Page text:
Non-compete agreements are a regressive feature of US and other western systems that have crept into the Chinese economy. They prevent workers from changing jobs easily if they have access to proprietary knowledge as determined by an employer.
4. Limitations on probationary periods.(Link)
Currently corporations can set probationary periods unilaterally, often for an entire year, keeping people in a highly precarious employment status.
5. The right to wages while being trained, and the right not to charged for the costs of ones training:
Under current practice employees sign a separate contract that allows companies to recover any training costs if a worker terminates his/her employment. Under current law almost anything that management considers"training"--including many of the kinds of on-the-job training that are standard for any new job--can be subject to re-payment, leaving a departing worker either in debt or, if unable to repay the training expenses, bonded to his/her current employer.
Instead of an increase in worker protections and a greater role for unions which appeared in the original draft of the reform bill last March, the revised bill actually reduced worker protections and severely limited the rights of unions. And yet these concessions still weren't enough for American Chamber of Commerce (a/k/a AmCham), and the U.S.-China Business Council, the principal groups lobbying the Chinese government on behalf of American business interests in China. They have proposed even more changes, seeking to eliminate essentially all worker protections that remain in the current labor reform bill.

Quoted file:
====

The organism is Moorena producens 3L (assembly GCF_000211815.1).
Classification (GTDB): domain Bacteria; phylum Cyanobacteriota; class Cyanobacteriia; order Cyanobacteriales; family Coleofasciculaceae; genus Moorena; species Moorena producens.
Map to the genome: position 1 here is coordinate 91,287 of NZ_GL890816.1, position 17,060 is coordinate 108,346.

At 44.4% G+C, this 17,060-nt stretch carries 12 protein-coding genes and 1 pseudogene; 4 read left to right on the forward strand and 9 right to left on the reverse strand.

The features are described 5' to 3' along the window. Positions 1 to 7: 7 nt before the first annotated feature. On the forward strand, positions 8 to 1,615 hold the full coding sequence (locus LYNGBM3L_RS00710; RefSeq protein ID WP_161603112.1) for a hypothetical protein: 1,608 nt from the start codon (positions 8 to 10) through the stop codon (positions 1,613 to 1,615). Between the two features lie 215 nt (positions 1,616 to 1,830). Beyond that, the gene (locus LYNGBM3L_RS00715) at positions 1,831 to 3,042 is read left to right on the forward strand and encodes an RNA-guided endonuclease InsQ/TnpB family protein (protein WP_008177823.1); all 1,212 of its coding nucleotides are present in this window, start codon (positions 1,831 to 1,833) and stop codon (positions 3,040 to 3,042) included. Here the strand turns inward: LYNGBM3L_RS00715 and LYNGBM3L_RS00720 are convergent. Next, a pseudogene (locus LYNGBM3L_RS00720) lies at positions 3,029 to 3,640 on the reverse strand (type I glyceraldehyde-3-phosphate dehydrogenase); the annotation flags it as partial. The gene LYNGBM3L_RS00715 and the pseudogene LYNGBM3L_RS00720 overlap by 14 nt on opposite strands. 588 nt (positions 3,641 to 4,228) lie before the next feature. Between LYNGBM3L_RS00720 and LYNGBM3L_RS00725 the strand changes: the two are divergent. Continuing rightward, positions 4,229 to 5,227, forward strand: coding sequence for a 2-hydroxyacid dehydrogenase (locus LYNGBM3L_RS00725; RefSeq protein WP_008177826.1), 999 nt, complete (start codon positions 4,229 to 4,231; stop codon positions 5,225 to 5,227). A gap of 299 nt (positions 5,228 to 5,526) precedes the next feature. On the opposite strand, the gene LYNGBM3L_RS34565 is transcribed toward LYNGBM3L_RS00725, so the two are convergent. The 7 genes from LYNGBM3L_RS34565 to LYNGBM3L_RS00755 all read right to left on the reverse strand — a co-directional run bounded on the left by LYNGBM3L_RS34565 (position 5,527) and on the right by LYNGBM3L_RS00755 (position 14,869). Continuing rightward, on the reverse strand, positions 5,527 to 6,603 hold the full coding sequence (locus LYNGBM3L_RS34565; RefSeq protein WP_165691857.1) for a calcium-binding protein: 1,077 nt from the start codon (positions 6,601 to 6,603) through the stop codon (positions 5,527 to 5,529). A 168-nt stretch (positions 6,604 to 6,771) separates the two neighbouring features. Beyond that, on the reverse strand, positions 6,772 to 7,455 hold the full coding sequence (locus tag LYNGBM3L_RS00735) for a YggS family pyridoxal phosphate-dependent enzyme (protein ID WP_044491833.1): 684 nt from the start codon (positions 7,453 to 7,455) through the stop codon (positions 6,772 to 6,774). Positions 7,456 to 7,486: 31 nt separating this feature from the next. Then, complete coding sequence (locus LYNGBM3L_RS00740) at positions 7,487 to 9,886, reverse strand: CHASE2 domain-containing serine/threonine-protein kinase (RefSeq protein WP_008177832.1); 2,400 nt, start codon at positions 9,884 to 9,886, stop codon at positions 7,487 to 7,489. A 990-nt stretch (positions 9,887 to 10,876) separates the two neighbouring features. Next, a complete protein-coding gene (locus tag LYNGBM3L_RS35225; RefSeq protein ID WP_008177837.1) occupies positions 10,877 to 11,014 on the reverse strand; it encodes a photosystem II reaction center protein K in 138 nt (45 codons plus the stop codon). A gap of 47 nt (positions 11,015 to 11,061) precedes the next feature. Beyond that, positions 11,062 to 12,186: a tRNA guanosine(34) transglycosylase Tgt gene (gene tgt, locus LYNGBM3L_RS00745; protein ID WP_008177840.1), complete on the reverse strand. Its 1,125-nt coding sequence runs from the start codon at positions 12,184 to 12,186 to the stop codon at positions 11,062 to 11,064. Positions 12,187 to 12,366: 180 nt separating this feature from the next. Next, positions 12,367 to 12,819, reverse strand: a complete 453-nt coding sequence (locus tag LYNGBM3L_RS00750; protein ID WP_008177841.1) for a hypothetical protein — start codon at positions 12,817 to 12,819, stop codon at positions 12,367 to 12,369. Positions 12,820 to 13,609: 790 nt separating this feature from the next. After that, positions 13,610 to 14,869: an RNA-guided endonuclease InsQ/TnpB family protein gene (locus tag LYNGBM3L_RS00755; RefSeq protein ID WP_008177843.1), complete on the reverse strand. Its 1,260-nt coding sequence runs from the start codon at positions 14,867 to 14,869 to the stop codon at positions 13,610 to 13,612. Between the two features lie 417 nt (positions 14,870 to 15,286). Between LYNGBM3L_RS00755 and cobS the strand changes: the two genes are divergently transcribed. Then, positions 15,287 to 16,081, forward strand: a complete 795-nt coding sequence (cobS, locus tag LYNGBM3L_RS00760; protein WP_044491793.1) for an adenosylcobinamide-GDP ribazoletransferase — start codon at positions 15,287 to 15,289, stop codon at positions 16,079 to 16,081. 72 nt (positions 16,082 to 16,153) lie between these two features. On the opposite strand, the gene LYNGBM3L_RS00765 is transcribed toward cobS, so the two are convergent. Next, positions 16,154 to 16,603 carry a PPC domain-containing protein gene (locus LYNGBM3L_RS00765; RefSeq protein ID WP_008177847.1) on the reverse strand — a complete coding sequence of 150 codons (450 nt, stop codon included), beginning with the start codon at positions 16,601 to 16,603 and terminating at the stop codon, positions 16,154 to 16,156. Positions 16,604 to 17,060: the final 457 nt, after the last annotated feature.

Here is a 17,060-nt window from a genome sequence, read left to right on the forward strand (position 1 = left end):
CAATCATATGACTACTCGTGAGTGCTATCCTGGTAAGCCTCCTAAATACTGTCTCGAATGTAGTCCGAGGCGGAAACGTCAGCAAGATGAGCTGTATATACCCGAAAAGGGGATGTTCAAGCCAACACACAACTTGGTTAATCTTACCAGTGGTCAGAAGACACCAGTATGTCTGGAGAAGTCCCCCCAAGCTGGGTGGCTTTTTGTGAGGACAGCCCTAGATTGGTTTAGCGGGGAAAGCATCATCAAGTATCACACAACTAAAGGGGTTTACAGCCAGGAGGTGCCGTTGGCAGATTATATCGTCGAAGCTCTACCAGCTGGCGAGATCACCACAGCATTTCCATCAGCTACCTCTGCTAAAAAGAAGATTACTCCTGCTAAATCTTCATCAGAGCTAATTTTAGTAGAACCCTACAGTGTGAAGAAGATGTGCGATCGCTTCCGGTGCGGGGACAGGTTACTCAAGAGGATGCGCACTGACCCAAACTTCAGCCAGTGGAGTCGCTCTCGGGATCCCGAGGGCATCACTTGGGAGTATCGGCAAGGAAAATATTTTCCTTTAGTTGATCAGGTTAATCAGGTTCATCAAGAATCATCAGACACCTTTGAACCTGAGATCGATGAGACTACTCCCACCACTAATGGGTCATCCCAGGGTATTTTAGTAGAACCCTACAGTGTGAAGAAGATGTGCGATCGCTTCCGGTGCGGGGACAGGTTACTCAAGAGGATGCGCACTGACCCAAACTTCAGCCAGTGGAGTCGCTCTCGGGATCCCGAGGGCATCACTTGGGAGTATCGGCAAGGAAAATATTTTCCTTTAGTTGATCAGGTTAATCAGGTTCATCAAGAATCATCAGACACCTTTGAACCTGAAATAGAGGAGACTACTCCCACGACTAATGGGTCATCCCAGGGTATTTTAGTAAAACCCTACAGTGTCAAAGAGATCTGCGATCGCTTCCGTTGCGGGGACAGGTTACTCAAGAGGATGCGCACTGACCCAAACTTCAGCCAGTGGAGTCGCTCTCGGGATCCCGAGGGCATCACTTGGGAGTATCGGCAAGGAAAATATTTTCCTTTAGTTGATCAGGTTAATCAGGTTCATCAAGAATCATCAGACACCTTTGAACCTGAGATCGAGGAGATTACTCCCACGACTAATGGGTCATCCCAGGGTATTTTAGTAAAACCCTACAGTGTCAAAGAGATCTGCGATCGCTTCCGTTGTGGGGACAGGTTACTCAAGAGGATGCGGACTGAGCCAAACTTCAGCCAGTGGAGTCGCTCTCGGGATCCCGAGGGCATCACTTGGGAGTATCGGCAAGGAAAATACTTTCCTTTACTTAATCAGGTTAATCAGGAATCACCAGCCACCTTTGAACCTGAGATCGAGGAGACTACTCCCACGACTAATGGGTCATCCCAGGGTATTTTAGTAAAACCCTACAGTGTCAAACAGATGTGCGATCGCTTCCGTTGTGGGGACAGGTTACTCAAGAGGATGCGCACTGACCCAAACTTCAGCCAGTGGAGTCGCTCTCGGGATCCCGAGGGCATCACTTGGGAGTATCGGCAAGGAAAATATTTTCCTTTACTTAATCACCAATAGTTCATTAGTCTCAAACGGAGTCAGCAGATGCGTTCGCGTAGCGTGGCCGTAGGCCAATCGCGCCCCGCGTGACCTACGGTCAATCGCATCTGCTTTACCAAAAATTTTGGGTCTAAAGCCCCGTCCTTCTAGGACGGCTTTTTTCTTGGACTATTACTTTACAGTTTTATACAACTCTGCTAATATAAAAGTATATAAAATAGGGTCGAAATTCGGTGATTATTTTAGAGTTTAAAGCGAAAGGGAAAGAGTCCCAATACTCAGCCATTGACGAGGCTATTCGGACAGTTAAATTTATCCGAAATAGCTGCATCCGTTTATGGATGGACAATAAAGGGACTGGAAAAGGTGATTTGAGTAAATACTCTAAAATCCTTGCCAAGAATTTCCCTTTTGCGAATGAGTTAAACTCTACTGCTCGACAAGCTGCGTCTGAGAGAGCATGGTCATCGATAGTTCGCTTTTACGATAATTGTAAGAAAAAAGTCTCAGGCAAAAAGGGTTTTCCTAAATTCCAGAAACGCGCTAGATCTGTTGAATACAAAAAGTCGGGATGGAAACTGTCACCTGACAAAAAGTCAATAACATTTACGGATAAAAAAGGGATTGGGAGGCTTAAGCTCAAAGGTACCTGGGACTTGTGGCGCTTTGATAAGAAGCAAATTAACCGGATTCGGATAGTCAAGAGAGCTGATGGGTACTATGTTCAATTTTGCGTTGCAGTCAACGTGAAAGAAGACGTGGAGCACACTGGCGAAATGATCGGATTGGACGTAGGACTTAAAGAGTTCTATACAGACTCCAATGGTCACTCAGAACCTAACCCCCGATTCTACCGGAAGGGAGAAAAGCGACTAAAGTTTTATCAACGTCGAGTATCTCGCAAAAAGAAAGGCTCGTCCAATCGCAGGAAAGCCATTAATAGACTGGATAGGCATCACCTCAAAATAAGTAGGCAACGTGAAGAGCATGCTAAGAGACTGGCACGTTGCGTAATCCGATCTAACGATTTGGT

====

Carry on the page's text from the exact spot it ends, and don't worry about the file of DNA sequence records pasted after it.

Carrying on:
The US-China Business Council, for example, has told the Chinese government that elements of the revised draft are "burdensome", are "prohibitively expensive", and will have "an adverse impact on the productivity and economic viability of employers". One corporate lawyer ominously warned: "We will have to wait until the final draft is written and see how the law will be implemented. If the law is too negative for employers, then we might see a slowdown of recruitment."
Not surprisingly, the Bush administration has thrown its support behind the efforts of AmCham and the US-China Business Council to limit the rights of Chinese workers. Income inequality is not just a policy goal in the United States, but one the Bush administration pursues around the world, apparently.